- The biggest problem was with logging. The Romans vast civilization required a lot of wood and the logging industry led to tremendous amounts of deforestation. Also, trees were cut down to build roads and farmland.
- The second biggest problem was with mining. They mined arsenic, lead, and mercury and these led to these poisons leaking out into the water and the land. (pg 25)
- The last problem was with urban settlements. People would throw their waste into rivers and the streets. Also, the water pipes in the city was made of lead which lead to many cases of lead poisoning and the water being contaminated.
3. Middle Ages
Black Death Plague and the Little Ice Age
- During the 1340s to 1350s Europe was hit by the Black Death Plague. Also during this time Europe was suffering from the beginning of a Little Ice Age. This is when global temperatures were dropping and caused widespread famine and poor harvests. It is interesting to see how the plague had an effect on the environment.
- As more and more people were wiped out by the plague
- There are two different kinds of forest laws. One is the Anglo-Saxon law which state that the rights to the forests were not exclusive to the kings or nobles and could be shared among the people. The other one is Norman Feudal laws which were more harsh because it forbidden not only the hunting of wild animals and even the cutting or collection of anything in the forest. These were around in 1066.
- The Norman Feudal laws were used by kings and nobles so that they could hunt and benefit from the “New Forest” without having the common people interfere or taking the resources.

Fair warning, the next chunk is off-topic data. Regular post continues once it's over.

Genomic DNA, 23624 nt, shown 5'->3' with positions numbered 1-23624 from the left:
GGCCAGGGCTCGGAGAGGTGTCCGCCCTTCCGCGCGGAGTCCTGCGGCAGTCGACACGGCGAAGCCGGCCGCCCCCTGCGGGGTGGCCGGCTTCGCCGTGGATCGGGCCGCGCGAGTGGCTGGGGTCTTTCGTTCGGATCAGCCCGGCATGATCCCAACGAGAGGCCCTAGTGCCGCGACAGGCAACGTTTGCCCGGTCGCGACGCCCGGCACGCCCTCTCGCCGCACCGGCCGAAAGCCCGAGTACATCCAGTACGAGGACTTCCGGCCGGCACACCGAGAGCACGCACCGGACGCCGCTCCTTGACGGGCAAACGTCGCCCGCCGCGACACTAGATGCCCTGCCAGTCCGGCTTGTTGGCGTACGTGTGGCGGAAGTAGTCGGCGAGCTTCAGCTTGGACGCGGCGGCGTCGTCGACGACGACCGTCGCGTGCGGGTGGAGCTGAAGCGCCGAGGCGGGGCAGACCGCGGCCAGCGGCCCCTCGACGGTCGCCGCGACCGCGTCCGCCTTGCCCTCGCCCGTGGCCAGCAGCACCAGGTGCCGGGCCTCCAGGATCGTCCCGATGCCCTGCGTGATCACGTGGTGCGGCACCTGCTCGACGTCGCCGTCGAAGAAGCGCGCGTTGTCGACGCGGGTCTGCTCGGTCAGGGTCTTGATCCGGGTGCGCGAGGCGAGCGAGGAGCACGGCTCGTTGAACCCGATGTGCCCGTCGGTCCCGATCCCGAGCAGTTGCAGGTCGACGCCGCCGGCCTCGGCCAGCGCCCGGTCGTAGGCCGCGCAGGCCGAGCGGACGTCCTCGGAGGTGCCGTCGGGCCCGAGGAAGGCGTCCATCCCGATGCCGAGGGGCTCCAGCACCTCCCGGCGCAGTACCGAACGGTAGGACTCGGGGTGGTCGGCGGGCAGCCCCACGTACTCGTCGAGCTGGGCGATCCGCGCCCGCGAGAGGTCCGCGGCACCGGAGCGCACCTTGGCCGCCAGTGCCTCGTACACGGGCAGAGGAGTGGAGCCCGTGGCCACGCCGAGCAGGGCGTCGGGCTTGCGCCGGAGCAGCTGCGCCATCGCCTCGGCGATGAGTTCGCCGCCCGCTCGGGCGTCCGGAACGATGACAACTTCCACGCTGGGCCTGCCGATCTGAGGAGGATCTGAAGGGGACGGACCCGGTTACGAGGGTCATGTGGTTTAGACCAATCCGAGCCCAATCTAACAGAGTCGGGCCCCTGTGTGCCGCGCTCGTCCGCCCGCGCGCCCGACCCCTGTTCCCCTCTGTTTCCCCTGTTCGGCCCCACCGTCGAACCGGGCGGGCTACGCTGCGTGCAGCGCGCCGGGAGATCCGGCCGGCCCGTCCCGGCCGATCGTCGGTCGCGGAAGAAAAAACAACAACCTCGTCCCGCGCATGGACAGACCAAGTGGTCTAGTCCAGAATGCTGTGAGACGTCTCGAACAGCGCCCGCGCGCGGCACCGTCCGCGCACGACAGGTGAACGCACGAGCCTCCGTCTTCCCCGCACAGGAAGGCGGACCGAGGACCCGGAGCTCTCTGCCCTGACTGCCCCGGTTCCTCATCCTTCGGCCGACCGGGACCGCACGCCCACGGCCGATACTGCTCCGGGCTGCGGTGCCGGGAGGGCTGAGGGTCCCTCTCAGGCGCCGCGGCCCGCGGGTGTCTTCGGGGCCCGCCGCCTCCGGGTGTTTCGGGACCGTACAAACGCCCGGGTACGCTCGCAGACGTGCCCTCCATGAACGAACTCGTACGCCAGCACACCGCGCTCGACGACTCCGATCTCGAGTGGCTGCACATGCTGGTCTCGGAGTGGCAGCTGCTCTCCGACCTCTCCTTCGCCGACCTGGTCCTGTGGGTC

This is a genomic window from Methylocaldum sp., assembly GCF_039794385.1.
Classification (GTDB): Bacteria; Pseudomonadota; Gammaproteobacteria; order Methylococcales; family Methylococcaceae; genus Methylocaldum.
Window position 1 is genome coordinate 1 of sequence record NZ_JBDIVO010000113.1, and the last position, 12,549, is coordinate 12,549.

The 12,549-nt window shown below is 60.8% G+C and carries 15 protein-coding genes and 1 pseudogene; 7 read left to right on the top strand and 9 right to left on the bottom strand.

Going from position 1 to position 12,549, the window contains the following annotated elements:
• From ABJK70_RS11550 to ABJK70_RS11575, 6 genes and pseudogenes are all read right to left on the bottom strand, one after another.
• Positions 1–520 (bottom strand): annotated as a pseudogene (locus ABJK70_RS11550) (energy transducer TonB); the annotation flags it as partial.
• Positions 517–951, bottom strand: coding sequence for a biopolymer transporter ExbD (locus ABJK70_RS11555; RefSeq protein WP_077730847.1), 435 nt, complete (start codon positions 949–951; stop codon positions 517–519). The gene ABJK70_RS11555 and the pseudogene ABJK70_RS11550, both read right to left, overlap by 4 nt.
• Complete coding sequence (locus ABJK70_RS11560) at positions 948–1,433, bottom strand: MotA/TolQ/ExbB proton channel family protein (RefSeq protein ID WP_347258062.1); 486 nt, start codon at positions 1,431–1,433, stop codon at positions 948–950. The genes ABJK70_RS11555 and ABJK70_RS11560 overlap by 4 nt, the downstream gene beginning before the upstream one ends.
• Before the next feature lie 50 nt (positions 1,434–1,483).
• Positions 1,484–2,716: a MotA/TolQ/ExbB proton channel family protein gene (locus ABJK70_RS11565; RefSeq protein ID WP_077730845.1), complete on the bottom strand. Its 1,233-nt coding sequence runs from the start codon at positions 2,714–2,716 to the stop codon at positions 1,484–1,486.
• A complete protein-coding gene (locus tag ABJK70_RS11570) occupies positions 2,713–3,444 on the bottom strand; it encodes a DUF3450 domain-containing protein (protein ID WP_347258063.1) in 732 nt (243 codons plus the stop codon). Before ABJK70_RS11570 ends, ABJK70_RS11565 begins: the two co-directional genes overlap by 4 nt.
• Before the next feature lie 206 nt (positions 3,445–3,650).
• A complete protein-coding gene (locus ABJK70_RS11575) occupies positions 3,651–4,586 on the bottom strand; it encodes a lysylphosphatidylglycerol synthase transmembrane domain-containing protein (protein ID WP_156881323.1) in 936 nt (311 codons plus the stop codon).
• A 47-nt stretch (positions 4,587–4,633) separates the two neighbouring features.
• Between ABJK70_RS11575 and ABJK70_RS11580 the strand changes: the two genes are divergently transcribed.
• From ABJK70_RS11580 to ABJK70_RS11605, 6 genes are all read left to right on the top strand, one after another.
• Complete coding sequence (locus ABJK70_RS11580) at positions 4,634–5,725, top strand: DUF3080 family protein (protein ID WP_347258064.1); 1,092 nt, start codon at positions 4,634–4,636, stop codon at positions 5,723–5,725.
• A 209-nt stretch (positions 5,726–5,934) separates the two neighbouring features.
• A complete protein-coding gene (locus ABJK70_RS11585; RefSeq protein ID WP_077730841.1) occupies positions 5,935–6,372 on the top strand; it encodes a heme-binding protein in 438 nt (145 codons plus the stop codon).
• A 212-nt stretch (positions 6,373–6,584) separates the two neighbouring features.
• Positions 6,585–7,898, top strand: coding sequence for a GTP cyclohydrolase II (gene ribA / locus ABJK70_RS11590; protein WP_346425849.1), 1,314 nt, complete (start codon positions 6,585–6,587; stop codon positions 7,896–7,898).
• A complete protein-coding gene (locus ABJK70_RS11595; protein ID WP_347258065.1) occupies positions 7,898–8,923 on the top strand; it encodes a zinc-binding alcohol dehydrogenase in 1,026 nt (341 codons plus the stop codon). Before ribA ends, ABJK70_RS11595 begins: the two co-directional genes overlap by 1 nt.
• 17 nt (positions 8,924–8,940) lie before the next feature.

- These laws were heavily enforced in the 12th and 13th centuries, where up to one third of England was subject to these laws. If citizens were caught they were fined.
- Source: http://www.sarahwoodbury.com/forest-laws/
4. The Advent of Modernity
The Renaissance View of Nature
- Denied that the world of nature was an intelligent and living organism. They do not view nature as life, instead they view it as a machine.
- Nature is like a machine because it was designed and put together for a certain person by an intelligent mind outside of itself.
- Mankind created nature and must use it for its benefits.
Cartesian Dualism (pg 76)
- Bodies are subject to all forces of mechanical laws, but the mind is not.
- Minds are composed of different substances and the body is composed of physical matter.
- This new idea had ramifications for animals in particular. It led to the sense that animals cannot feel pain or pleasure because their mind is not connected to their body.
5. The World Beyond Europe
Capitalism Effect on Environment
- It was very interesting to hear how capitalism has such a negative effect on the environment. We were not aware of this because capitalism is usually just seen as a great economic system.
- The drive of capitalism to maximize profit means humans have a constant desire for more and more things.This means that as population grows so does the industry to support it. This causes greater pollution that has no end it sight.
By: Jonathan Valentine and Chris Mondon